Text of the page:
A generalized scheme for parallel decoding of multiple instructions and out-of-order issue from the contender stacks was proposed by Lynn Conway in late 1965. Conway, who joined the project in 1964 after finishing graduate work at Columbia, was assigned with Don Rozenberg to develop the machine simulator. Approaching the problem of instruction decoding and issuing from a software and systems point of view, she hit upon a general scheme for multiple issue that, due to its regularized structure, could be implemented within the maximum number of gate levels of the ACS machine cycle. Conway speculates that preoccupation with assumed gate-level limitations may have constrained design options considered by earlier designers to less ambitious out-of-order schemes. Her multiple-decode and multiple-issue scheme was developed in late 1965 and was accepted by the ACS architecture group in 1966 It appears to be the first implementation of the generalized dynamic instruction scheduling (i.e., multiple-decode, multiple-issue) that is now common in modern processors. See L. Conway, B. Randell, D. Rozenberg, and D. Senzig, "Dynamic Instruction Scheduling," February 23, 1966. (pdf)
The ACS/360 approach to instruction issue for the floating-point unit appears to be described in US Patent 3,718,912, entitled "Instruction execution unit," (Leo Hasbrouck, Bill Madden, Robert Rew, Ed Sussenguth, and John Wierzbicki; filed December 1970 and issued February 1973.) This patent describes the ability to issue a floating-point instruction out-of-order from a buffer to one or more functional units. A major point of the design is to rename a floating-point register whenever a load occurs. (This renaming scheme replaces the ACS-1 backup register design and was also used twenty years later in the IBM RS/6000.)
|X Unit in January 1967||X Unit in November 1967||X Unit in 1968|
|A Unit in January 1967||A Unit in November 1967||A Unit in 1968|
Cycle time diagram of instruction issue from April 1967 notes of Harwood Kolsky:
Kolsky's notes indicate that both single-precision floating-point addition and single-precision multiplication were fully-pipelined with three-cycle execution. Double-precision multiplication required six cycles of execution. For double precision, the multiplier was partially pipelined and could start a new double-precision multiply operation every three cycles. Single-precision division required 10 cycles, and double-precision division required 19 cycles. Logic and shift operations had single-cycle execution. (The November 1967 presentation indicates that double-precision addition was fully-pipelined with four-cycle execution.)
The A-unit design provided 31 "backup registers", each one being paired with a corresponding arithmetic register. This provided a form of register renaming for overlapped execution of different loop iterations, so that a load or writeback could occur to the backup register whenever a dependency on the previous register value was still outstanding. For more information on the backup register scheme, see the two 1971 IBM TDB entries, both entitled "System for interlocking between asynchronously operating indexing and arithmetic units":
A similar backup-register scheme for the X unit is noted in the January 1967 presentation, but only A-unit backup registers are listed in Schorr's 1971 paper.
Cache memory (called "high speed storage" (HSS)) was introduced within IBM in 1965, leading to the announcement of the S/360 Model 85 in 1968.
Initial plans for ACS called for the compiler to generate code to manage the transfer of data and programs from a large main memory to a small amount of high-speed storage. Herb Schorr and Dick Arnold reviewed the progress of this approach, and they concluded that the problem was intractable for the compiler and system software. They then designed a hardware-managed two-way set associative cache. The cache was 32K to 64K-word in total size with 32 words per line. The cache contained both instructions and data and used LRU replacement. A cache hit required 5 cycles, and a cache miss required 30-40 cycles. (Note: sources vary about the cache hit timing; some say 2 cycles, others say 4 cycles.) I/O was performed to and from the cache.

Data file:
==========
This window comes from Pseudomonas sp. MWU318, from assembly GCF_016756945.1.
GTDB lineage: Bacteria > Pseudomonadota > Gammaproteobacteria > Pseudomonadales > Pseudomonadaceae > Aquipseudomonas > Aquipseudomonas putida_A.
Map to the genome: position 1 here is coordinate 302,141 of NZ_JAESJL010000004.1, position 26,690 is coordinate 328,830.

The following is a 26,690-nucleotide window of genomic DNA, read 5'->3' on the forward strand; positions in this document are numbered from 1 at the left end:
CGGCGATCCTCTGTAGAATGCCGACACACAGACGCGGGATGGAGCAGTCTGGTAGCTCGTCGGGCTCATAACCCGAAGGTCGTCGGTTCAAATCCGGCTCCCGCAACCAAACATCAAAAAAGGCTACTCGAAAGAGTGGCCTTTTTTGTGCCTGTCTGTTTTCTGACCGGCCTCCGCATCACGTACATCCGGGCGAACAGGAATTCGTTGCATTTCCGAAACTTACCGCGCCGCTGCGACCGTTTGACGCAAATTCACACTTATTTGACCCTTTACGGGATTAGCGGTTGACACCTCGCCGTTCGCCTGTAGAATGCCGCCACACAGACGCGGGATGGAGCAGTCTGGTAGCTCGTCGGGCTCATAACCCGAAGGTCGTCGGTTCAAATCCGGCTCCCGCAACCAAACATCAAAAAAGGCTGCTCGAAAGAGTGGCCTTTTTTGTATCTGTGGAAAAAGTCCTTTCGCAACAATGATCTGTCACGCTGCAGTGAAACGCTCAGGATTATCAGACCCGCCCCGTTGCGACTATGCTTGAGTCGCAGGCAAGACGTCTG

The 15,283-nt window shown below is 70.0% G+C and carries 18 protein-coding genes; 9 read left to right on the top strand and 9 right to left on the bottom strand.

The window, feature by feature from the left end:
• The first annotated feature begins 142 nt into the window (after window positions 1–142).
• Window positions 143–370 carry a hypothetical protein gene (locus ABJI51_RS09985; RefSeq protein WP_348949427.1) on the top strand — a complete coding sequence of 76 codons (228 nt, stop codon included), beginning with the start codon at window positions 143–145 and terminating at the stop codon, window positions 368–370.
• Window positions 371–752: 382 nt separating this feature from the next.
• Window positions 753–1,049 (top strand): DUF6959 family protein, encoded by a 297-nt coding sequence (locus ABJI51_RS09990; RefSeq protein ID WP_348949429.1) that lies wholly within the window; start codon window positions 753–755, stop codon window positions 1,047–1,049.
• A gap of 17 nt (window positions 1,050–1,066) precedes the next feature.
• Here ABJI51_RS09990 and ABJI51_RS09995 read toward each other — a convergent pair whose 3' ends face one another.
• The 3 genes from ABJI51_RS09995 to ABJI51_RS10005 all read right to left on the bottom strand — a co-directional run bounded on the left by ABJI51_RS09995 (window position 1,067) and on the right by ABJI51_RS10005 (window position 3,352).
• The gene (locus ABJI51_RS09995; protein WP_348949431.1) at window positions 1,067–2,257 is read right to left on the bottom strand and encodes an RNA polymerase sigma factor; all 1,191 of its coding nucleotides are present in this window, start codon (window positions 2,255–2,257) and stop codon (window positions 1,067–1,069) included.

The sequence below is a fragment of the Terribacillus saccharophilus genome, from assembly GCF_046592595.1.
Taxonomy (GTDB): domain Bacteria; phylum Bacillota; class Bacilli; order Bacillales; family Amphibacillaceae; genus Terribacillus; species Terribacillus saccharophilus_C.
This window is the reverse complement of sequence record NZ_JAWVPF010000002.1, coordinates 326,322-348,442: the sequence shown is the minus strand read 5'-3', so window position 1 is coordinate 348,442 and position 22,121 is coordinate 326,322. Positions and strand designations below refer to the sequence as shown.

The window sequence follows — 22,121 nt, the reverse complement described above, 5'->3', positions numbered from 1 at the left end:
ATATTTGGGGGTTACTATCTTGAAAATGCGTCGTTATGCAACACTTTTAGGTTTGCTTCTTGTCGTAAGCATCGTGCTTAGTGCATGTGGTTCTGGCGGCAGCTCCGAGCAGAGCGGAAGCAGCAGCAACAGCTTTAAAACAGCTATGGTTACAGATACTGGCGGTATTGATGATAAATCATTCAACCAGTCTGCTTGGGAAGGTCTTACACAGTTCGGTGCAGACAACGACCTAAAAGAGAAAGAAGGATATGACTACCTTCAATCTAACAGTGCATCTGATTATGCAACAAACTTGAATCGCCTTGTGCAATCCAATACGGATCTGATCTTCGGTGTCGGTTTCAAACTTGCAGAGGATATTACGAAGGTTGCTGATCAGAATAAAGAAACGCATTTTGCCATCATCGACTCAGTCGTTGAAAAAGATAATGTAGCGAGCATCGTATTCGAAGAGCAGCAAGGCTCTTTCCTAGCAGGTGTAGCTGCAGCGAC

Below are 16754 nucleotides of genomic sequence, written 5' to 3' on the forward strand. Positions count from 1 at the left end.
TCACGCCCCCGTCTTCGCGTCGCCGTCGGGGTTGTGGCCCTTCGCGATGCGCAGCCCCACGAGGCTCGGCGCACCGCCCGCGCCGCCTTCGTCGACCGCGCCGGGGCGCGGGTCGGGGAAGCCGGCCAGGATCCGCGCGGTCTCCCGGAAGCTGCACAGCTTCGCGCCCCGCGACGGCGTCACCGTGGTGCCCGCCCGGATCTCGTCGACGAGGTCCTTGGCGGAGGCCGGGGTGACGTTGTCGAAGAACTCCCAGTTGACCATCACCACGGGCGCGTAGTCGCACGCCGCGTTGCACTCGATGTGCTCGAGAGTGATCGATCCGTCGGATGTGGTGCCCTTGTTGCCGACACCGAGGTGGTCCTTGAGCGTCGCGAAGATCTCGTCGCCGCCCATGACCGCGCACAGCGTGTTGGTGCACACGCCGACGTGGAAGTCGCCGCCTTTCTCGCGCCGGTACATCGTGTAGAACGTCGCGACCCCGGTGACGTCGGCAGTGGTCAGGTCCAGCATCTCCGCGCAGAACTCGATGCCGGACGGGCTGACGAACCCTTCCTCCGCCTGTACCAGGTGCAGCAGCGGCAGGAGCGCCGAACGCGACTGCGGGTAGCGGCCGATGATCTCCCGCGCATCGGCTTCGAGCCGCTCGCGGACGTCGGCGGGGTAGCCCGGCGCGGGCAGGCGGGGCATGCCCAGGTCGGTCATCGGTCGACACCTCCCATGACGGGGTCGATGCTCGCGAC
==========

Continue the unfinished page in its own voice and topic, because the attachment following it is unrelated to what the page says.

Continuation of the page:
Main memory was pipelined and 16-way interleaved. A store buffer was proposed and provided address-collision interlock for load bypass and load forwarding. The storage control unit was called the bus and lining module (BLM), and it provided for virtual address translation and memory protection. Virtual memory pages were 64 words in size, and the BLM implemented a hashed page table that could support one page per entry or blocks of 4, 16, or 64 contiguous pages per entry. See US Patent 3,675,215, Dick Arnold, Phil Dauber, and Ed Sussenguth, "Pseudo-random code implemented variable block size storage mapping device and method," 1972.
In his 1971 paper, Schorr states that up to 50 instructions could be in some stage of execution at any given time. Thus, interrupts and exceptions would be costly. Most external interrupts were converted by the hardware into specially-marked branches to the appropriate interrupt handler routines and then inserted into the instruction stream to allow previously-issued instructions to complete. (This was called "soft-interrupts".)
To handle hard interrupts, program execution was immediately stopped and all important internal processor state (including register contents, contender stacks, and scheduling matrices) was saved to memory. A special privileged instruction, SCAN, is provided for the operating system to reload the internal data and restart the processor. (On the later CDC STAR-100 and Cyber 200, this approach is called an "invisible exchange package".)
Estimates were that soft interrupts would have a variable response latency, from 0.1 up to 15 microseconds depending on the instruction mix in flight at the time of the special branch insertion, while hard interrupts would have a fixed response latency of 2 microseconds.
The instruction prefetch controls were designed to defer instruction page faults until the sequencing was resolved.
Simulators were to be part of the system maintenance. The plan was to build an unchecked processor with the operating system running periodic diagnostics. If one of the diagnostics failed, the operating system would step through the failing diagnostic program and compare the latch scan-out results with those from a processor simulator running on another machine. Once a difference was found, the maintenance system would search for the logic trees associated with the incorrect latches. If there were no board crossings, the errant board could be replaced. Otherwise, a customer engineer would scope the board crossings and determine whether the sending board or the receiving board was faulty.
This diagram shows an ACS-1 system with an external maintenance computer:
The Instruction Sequence and Fetch unit is referred to as Y-unit in the diagram above.